2. BUTS (בּוּוֹ, from a root signifying whiteness) occurs in 1Ch 4:21; 1Ch 15:27; 2Ch 2:14; 2Ch 3:14; 2Ch 5:12; Es 1:6; Es 8:15; Eze 27:16, in all which passages the A.V. renders it "fine linen," except in 2Ch 5:12, where it translates "white linen." The word is of Aramean origin, being found in substantially the same form in all the cognate dialects. It is spoken of the finest and most precious stuffs, as worn by kings (1Ch 15:27), by priests (2Ch 5:12), and by other persons of high rank or honor (Es 1:6,8,15). It is used of the Syrian byssus (Eze 27:16), which seems there to be distinguished from the Egyptian byssus or שֵׁשׁ, shesh (verse 7). Elsewhere it seems not to differ from this last, and is often put for it in late Hebrew (e.g. 1Ch 4:21; 2Ch 3:14; comp. Ex 26:31; so the Syr. and Chald. equivalents of buts occur in the O. and N.T. for the Heb. שֵׁשׁ and Gr. βύσσος). That the Heb. garments made of this material were white may not only be certainly concluded from the etymology (which that of שֵׁשׁ confirms), but from the express language of Re 19:4, where the white and shining raiment of the saints is emblematical of their purity. Yet we should not rashly reject the testimony of Pausanias (5:5), who states that the Hebrew byssus was yellow, for cotton of this color is found as well in Guinea and India (Gossypium religiosum) as in Greece at this day (comp. Vossius, ad. Virg. Geo. 2:220), although white was doubtless the prevailing color, as of linen with us. J.E. Faber (in Harmar, Observ. 2:382 sq.) suspects that the buts was a cotton-plant common in Syria, and different from the shesh or tree-cotton. It has long been disputed whether the cloths of byssus were of linen or cotton (see Celsius, Hierobot. 2:167 sq.; Forster, De bysso antiquor. London, 1776), and recent microscopic experiments upon the mummy-cloths brought to London from Egypt have been claimed as determining the controversy by discovering that the threads of these are linen (Wilkinson, Anc. Egypt. 3:115). But this is not decisive, as there may have existed religious reasons for employing linen for this particular purpose, and the cloths used for bandaging the bodies are not clearly stated to have been of byssus. On the contrary, the characteristics ascribed to this latter are such as much better agree with the qualities of cotton (see Forster, De bysqo, ut sup.). "The corresponding Greek word βύσσος occurs in Lu 16:19, where the rich man is described as being clothed in purple and fine linen, and also in Re 18:12,16; Re 19:8,14, among the merchandise the loss of which would be mourned for by the merchants trading with the mystical Babylon. But it is by many authors still considered uncertain whether this byssus was of fax or cotton; for, as Rosenmüller says, 'The Heb. word shesh, which occurs thirty times in the two first books of the Pentateuch (see Celsius, 2:259), is in these places, as well as in Pr 31:22, by the Greek Alexandrian translators interpreted byssus, which denotes Egyptian cotton, and also the cotton cloth made from it. In the later writings of the O.T., as, for example, in the Chronicles, the book of Esther, and Ezekiel, buts is commonly used instead of shesh as an expression for cotton cloth.' This, however, seems to be inferred rather than proved, and it is just as likely that improved civilization may have introduced a substance, such as cotton, which was unknown at the times when shesh was spoken of and employed, in the same manner as we know that in Europe woolen, hempen, linen, and cotton clothes have at one period of society been more extensively worn than at another." Cotton is the product of a plant apparently cultivated in the earliest ages not only in India, Cyprus, and other well-known localities, but also in Egypt (Pliny, 19:2; comp. Descript. de l'Egypte, 17:104 sq.), and even in Syria (Eze 27:16) and Palestine (1Ch 4:21; Pausan. 5:5, 2; Pococke, East, 2:88; Arvieux, 1:306). Two kinds of cotton are usually distinguished, the plant (Gossypium herbaceum) and the tree (Gossyp. arboreum), although the latest investigations appear to make them essentially one. The former, which in Western Asia is found growing in fields (Olearius, Travels, page 297; Korte, Reis. page 437), is an annual shrub two or three feet high, but when cultivated (Olivier, Trav. 2:461) it becomes a bush from three to five feet in height. The stalks are reddish at the bottom, the branches short, furry, and speckled with black spots; the leaves are dark green, large, five-lobed, and weak. The flowers spring from the junction of the leaves with the stem; they are bell-shaped, pale yellow, but purplish beneath. They are succeeded by oval capsules of the size of a hazel-nut, which swell to the size of a walnut, and (in October) burst spontaneously. They contain a little ball of white filaments, which in warm situations attains the size of an apple. Imbedded in this are seven little egg- shaped, woolly seeds, of a brown or black-gray color, which contain an oily kernel. The Gossypium arboreunr (δένδρον ἐπιοφόριον of Theophrastus) was anciently (see Theoph. Plant. 4:9, page 144, ed. Schneider), and still is indigenous in Asia (i.e., India), and attains a height of about twelve feet, but differs very little as to the leaves, blossoms, or fruit from the herbaceous cotton. See generally Belon, in Paulus's Samml.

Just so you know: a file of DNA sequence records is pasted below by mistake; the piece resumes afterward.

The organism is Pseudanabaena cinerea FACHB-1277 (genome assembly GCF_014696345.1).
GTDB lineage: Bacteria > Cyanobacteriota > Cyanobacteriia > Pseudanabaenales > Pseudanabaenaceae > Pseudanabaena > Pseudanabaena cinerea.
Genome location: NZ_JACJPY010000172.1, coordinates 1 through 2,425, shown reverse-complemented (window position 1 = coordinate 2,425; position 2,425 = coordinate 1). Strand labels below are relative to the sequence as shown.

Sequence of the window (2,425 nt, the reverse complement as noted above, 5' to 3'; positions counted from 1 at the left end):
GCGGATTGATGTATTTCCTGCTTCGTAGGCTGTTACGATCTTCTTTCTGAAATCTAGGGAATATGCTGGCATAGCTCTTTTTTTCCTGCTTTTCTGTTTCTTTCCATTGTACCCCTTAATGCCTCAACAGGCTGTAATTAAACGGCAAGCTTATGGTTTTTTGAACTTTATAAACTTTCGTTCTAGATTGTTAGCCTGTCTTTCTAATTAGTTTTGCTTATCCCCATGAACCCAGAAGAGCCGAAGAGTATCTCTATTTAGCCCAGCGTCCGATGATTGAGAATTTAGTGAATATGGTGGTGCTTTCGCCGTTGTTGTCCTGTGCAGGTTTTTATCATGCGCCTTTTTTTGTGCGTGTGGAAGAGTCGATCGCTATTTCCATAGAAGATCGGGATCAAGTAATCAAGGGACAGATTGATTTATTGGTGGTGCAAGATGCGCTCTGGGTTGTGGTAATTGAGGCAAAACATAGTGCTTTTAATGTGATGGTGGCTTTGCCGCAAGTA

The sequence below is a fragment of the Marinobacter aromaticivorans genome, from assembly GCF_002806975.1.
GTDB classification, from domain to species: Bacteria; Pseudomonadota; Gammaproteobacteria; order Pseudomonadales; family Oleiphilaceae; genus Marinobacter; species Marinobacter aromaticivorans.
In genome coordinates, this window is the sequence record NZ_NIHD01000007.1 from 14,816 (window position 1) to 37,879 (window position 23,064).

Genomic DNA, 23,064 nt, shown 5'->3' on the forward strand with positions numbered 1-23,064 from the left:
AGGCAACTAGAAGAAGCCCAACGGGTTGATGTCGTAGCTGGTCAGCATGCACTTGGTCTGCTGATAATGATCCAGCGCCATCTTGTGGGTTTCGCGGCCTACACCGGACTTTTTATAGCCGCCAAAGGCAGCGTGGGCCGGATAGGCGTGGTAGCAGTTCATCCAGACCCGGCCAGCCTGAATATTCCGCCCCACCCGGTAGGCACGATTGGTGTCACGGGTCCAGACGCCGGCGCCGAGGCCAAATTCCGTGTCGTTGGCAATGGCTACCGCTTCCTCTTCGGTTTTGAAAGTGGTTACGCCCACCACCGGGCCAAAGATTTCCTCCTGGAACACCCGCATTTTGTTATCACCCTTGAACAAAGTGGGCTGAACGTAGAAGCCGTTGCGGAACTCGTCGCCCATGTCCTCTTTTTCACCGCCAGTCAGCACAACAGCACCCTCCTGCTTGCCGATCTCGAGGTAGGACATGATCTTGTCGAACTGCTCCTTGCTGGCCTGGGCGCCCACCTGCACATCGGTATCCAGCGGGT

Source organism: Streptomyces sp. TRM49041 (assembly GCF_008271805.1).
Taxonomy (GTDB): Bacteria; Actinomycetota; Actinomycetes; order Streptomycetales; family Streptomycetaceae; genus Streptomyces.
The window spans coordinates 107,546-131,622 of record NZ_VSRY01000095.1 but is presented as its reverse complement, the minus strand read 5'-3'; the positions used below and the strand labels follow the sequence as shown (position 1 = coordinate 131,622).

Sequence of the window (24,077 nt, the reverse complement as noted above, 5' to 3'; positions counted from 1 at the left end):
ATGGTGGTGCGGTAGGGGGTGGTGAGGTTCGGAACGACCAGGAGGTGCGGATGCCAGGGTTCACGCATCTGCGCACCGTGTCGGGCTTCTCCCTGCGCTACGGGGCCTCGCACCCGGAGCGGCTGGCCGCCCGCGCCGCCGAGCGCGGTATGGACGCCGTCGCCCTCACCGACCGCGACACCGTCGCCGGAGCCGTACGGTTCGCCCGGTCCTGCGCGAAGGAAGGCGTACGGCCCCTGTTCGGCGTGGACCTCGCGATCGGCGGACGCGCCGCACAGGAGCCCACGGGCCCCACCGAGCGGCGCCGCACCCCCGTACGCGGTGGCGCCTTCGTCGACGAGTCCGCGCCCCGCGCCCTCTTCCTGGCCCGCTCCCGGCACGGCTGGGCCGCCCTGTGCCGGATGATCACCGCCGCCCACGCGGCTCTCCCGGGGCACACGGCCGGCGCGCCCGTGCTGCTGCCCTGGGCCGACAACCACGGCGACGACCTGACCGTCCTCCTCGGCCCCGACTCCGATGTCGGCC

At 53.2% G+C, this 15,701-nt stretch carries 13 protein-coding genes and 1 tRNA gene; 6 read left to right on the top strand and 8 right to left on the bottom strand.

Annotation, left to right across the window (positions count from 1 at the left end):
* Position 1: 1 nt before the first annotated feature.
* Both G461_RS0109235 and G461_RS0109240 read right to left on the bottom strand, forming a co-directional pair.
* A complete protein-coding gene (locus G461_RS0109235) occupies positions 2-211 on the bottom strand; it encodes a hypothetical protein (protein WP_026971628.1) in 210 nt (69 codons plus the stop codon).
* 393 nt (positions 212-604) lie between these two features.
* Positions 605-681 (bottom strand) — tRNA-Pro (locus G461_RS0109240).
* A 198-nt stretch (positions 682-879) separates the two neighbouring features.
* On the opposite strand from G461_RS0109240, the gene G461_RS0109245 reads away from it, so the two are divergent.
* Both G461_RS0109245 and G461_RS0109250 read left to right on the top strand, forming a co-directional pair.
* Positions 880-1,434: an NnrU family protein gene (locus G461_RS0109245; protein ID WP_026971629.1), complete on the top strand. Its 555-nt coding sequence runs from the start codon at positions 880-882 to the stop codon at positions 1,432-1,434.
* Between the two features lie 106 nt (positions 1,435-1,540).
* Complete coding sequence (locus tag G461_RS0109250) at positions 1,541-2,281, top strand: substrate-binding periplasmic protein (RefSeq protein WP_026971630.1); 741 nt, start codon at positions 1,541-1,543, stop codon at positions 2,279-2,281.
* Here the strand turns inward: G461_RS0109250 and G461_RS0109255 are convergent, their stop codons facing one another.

1:214 sq.; Kurrer, in the Hall. Encykl. 8:209 sq., Oken, Lehrb. d. Neaturgesch. II, 2:1262 sq.; Ainslie, Mater. Ind. page 282 sq.; Ritter, Erdk. 7:1058 sq.